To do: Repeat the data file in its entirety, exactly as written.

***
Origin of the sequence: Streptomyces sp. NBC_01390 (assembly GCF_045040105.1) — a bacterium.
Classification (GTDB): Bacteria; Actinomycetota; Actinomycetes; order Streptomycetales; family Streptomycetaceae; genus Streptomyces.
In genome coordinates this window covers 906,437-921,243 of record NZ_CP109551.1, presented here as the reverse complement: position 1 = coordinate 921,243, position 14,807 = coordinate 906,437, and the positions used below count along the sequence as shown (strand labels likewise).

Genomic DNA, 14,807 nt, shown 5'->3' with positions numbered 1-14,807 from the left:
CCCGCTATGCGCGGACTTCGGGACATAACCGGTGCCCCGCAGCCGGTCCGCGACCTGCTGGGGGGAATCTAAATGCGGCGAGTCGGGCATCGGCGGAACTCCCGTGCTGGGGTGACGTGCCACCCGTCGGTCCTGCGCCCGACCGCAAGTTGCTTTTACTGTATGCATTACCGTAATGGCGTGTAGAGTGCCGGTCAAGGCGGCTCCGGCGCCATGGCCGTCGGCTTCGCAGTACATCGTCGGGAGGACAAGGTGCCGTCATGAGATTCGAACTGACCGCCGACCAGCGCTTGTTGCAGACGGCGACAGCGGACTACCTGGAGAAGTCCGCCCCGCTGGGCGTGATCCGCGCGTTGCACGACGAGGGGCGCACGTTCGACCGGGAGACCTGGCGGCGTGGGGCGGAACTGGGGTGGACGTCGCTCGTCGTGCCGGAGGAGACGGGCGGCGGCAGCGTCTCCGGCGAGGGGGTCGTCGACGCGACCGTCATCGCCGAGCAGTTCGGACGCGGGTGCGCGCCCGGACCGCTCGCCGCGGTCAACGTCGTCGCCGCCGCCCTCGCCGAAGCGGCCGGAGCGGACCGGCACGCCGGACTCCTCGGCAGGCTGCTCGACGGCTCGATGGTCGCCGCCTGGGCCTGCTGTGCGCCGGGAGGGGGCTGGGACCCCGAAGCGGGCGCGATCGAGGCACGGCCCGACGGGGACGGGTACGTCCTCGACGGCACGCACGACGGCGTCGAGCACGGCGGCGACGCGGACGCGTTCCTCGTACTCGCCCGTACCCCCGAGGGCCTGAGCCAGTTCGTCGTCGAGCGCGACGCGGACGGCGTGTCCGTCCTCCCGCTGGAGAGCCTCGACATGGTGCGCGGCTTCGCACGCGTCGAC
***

Origin of the sequence: Streptomyces sp. NBC_01390 (assembly GCF_045040105.1) — a bacterium.
Classification (GTDB): Bacteria; Actinomycetota; Actinomycetes; order Streptomycetales; family Streptomycetaceae; genus Streptomyces.
In genome coordinates this window covers 906,437-921,243 of record NZ_CP109551.1, presented here as the reverse complement: position 1 = coordinate 921,243, position 14,807 = coordinate 906,437, and the positions used below count along the sequence as shown (strand labels likewise).

Genomic DNA, 14,807 nt, shown 5'->3' with positions numbered 1-14,807 from the left:
CCCGCTATGCGCGGACTTCGGGACATAACCGGTGCCCCGCAGCCGGTCCGCGACCTGCTGGGGGGAATCTAAATGCGGCGAGTCGGGCATCGGCGGAACTCCCGTGCTGGGGTGACGTGCCACCCGTCGGTCCTGCGCCCGACCGCAAGTTGCTTTTACTGTATGCATTACCGTAATGGCGTGTAGAGTGCCGGTCAAGGCGGCTCCGGCGCCATGGCCGTCGGCTTCGCAGTACATCGTCGGGAGGACAAGGTGCCGTCATGAGATTCGAACTGACCGCCGACCAGCGCTTGTTGCAGACGGCGACAGCGGACTACCTGGAGAAGTCCGCCCCGCTGGGCGTGATCCGCGCGTTGCACGACGAGGGGCGCACGTTCGACCGGGAGACCTGGCGGCGTGGGGCGGAACTGGGGTGGACGTCGCTCGTCGTGCCGGAGGAGACGGGCGGCGGCAGCGTCTCCGGCGAGGGGGTCGTCGACGCGACCGTCATCGCCGAGCAGTTCGGACGCGGGTGCGCGCCCGGACCGCTCGCCGCGGTCAACGTCGTCGCCGCCGCCCTCGCCGAAGCGGCCGGAGCGGACCGGCACGCCGGACTCCTCGGCAGGCTGCTCGACGGCTCGATGGTCGCCGCCTGGGCCTGCTGTGCGCCGGGAGGGGGCTGGGACCCCGAAGCGGGCGCGATCGAGGCACGGCCCGACGGGGACGGGTACGTCCTCGACGGCACGCACGACGGCGTCGAGCACGGCGGCGACGCGGACGCGTTCCTCGTACTCGCCCGTACCCCCGAGGGCCTGAGCCAGTTCGTCGTCGAGCGCGACGCGGACGGCGTGTCCGTCCTCCCGCTGGAGAGCCTCGACATGGTGCGCGGCTTCGCACGCGTCGAC